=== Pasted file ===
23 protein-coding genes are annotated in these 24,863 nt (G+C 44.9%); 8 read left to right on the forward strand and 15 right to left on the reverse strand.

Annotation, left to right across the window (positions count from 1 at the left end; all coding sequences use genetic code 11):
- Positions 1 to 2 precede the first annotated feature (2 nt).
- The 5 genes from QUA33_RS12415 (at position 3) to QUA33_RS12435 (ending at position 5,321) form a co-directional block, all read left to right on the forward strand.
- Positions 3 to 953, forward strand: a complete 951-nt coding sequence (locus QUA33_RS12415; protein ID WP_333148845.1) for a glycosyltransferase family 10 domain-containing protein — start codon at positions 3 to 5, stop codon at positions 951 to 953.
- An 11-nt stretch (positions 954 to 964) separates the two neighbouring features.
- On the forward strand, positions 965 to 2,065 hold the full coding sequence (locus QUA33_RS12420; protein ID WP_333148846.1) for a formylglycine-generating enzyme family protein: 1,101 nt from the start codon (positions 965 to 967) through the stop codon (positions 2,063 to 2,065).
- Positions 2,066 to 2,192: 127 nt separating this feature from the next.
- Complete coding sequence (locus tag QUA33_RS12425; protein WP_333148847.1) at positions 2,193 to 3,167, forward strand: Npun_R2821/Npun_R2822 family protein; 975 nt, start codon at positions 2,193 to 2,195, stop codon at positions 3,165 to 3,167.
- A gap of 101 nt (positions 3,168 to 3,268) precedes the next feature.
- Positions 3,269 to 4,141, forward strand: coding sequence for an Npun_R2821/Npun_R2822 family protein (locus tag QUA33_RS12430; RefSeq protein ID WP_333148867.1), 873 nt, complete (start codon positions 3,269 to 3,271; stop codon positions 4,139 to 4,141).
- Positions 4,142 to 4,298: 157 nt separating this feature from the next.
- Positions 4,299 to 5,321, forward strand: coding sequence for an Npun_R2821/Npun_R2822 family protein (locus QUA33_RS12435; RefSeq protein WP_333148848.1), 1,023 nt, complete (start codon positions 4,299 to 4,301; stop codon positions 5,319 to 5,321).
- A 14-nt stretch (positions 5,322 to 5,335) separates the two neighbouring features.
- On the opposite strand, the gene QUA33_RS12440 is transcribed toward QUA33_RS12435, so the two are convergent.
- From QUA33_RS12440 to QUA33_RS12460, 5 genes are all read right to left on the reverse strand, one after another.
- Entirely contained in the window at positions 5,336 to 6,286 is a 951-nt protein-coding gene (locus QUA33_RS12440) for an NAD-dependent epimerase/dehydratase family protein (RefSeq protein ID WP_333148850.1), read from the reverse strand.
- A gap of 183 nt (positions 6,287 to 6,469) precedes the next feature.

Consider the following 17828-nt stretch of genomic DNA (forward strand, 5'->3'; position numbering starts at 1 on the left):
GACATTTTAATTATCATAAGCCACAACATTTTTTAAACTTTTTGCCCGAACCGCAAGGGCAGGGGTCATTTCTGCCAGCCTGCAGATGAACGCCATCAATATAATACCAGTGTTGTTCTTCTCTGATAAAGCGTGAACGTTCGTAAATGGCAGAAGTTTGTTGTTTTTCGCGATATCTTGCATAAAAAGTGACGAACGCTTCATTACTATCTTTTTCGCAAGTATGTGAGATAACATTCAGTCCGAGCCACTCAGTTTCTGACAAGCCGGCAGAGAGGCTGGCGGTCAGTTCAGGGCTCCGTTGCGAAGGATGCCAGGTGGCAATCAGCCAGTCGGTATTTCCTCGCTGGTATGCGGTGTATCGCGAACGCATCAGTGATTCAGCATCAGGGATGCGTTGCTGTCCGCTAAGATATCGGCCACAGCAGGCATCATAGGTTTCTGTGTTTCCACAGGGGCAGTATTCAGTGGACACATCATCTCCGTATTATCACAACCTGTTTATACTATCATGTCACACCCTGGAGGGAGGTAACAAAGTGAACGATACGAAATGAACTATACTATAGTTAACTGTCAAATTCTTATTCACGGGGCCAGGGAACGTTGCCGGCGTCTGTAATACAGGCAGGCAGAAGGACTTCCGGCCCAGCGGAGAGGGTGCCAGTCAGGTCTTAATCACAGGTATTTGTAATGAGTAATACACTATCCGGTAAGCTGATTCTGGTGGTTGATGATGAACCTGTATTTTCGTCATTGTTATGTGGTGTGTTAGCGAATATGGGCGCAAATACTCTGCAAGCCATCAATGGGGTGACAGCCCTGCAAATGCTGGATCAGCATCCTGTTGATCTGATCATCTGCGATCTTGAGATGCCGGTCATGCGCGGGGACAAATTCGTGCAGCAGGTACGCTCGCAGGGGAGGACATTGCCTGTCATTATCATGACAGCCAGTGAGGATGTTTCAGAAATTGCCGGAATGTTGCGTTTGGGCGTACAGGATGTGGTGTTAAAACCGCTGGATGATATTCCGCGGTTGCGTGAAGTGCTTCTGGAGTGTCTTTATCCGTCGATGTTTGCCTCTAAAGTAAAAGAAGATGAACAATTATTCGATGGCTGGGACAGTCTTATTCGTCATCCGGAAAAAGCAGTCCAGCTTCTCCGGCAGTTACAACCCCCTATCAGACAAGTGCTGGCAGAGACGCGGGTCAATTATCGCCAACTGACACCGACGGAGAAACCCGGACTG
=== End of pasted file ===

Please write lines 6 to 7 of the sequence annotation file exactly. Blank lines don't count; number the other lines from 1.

- An 11-nt stretch (positions 954 to 964) separates the two neighbouring features.
- On the forward strand, positions 965 to 2,065 hold the full coding sequence (locus QUA33_RS12420; protein ID WP_333148846.1) for a formylglycine-generating enzyme family protein: 1,101 nt from the start codon (positions 965 to 967) through the stop codon (positions 2,063 to 2,065).